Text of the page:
Abstract

In many fire investigation cases, it is hard to find evidence that will lead to the cause or person that started the fire, especially within arson scenes. Because of this, the identification of ignitable liquids is critical to an arson investigation. Obtaining enough evidential information from the scene is key if arson is suspected. Many scenes involve ignitable liquids that have been poured onto furniture or carpets, allowing the ignitable liquid to easily be collected. However, in some investigations ignitable liquids are poured onto semi-porous surfaces such as concrete. Collection of these materials is difficult. Oil dries are absorbents commonly used to clean up spills, at scenes, involving hazardous materials. Since many hazardous material spills involve petroleum products, it is suspected that the oil dries might also absorb ignitable liquids. Studies done in the past on creating a solid absorbent have not been successful, while some household absorbent have been somewhat beneficial.1 This research will concentrate on the potential use of different solid oil dry absorbents to be used at a fire scene to assist in the collection of questioned arson samples. All analysis of samples will be conducted using a technique commonly used in forensic laboratories, gas chromatography with flame ionization detection.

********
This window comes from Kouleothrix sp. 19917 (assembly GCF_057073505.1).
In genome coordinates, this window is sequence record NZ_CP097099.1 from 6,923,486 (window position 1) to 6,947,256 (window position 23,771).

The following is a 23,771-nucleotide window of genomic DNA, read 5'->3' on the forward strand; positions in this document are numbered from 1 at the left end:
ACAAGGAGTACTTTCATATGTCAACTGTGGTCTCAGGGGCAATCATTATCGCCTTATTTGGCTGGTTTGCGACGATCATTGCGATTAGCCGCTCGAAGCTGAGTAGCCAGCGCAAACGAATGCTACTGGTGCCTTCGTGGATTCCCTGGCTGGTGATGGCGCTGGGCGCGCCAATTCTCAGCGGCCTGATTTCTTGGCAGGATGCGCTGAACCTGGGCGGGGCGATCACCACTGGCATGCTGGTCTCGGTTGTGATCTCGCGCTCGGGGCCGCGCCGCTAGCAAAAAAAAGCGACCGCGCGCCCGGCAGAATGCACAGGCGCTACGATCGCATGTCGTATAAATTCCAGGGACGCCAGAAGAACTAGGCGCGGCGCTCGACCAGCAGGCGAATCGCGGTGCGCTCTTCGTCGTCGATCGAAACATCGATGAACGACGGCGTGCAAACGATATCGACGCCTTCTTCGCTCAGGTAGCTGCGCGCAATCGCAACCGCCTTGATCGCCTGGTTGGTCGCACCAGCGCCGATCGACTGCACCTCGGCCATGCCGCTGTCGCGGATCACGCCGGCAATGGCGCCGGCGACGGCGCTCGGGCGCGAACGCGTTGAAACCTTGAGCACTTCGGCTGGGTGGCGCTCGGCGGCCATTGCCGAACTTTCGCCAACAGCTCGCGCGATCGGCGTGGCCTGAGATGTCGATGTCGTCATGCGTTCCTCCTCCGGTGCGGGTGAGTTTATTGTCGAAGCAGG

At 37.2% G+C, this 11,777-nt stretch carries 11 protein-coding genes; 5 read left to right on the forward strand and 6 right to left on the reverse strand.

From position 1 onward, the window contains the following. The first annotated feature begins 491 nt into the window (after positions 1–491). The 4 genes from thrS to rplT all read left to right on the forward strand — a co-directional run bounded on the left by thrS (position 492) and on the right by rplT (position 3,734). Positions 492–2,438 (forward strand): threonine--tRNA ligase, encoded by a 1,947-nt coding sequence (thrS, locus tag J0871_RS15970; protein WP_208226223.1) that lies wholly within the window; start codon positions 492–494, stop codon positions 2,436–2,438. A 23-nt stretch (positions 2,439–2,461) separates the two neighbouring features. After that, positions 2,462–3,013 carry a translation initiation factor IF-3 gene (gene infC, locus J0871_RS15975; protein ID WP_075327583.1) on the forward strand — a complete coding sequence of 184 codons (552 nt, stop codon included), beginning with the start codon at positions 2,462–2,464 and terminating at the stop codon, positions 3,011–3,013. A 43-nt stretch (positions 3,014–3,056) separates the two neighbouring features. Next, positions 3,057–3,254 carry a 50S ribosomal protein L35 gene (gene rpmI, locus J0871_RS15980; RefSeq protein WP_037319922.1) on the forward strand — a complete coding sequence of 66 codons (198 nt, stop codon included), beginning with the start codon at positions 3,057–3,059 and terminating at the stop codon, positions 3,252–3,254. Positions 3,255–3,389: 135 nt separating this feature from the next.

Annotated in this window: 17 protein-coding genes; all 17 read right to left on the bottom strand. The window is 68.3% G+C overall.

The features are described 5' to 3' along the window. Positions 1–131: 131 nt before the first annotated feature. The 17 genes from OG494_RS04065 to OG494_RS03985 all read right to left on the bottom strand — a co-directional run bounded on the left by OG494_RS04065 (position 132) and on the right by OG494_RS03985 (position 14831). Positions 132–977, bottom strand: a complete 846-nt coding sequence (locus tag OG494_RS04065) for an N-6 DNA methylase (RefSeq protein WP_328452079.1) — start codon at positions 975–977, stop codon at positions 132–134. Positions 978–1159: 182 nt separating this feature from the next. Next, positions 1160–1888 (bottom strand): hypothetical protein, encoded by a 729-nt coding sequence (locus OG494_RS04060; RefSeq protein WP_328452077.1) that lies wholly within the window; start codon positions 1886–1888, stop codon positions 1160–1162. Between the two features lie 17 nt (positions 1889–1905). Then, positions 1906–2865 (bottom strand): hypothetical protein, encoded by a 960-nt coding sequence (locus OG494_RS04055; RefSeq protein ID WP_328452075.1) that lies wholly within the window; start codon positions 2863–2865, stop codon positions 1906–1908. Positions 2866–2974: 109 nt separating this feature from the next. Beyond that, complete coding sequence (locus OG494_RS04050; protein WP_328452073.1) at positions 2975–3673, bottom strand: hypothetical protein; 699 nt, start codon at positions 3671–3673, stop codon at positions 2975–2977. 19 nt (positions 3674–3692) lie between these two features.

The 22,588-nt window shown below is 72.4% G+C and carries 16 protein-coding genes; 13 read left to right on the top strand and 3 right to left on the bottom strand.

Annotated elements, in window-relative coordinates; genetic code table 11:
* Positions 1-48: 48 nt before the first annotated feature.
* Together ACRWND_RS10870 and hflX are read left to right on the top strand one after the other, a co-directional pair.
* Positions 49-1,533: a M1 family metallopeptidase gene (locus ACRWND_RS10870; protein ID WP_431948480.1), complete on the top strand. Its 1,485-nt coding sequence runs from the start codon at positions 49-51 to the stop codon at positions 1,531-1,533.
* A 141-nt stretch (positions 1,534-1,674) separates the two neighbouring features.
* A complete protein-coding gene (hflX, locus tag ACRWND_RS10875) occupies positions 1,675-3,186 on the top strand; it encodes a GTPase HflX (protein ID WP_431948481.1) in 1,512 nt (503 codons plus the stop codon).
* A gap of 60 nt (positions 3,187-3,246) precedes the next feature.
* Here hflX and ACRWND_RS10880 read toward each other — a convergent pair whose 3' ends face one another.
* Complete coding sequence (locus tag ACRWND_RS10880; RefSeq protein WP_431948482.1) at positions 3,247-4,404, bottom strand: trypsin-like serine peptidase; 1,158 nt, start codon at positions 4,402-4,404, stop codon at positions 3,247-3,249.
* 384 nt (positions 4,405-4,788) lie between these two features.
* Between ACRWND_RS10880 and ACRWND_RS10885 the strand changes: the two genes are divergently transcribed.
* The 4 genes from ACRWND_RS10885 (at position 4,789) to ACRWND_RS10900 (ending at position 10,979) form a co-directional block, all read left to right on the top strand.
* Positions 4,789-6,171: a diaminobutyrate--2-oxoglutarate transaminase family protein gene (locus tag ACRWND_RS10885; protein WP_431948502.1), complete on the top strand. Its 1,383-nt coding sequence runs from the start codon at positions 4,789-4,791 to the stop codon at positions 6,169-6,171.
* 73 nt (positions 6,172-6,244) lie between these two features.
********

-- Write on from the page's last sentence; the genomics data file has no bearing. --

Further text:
Semester/Year of Award

Fall 2016

Mentor

Barbara P. Wheeler

Department/Professional Affiliation

Chemistry

Access Options

Open Access Thesis

Degree Name

Honors Scholars

Department

Chemistry

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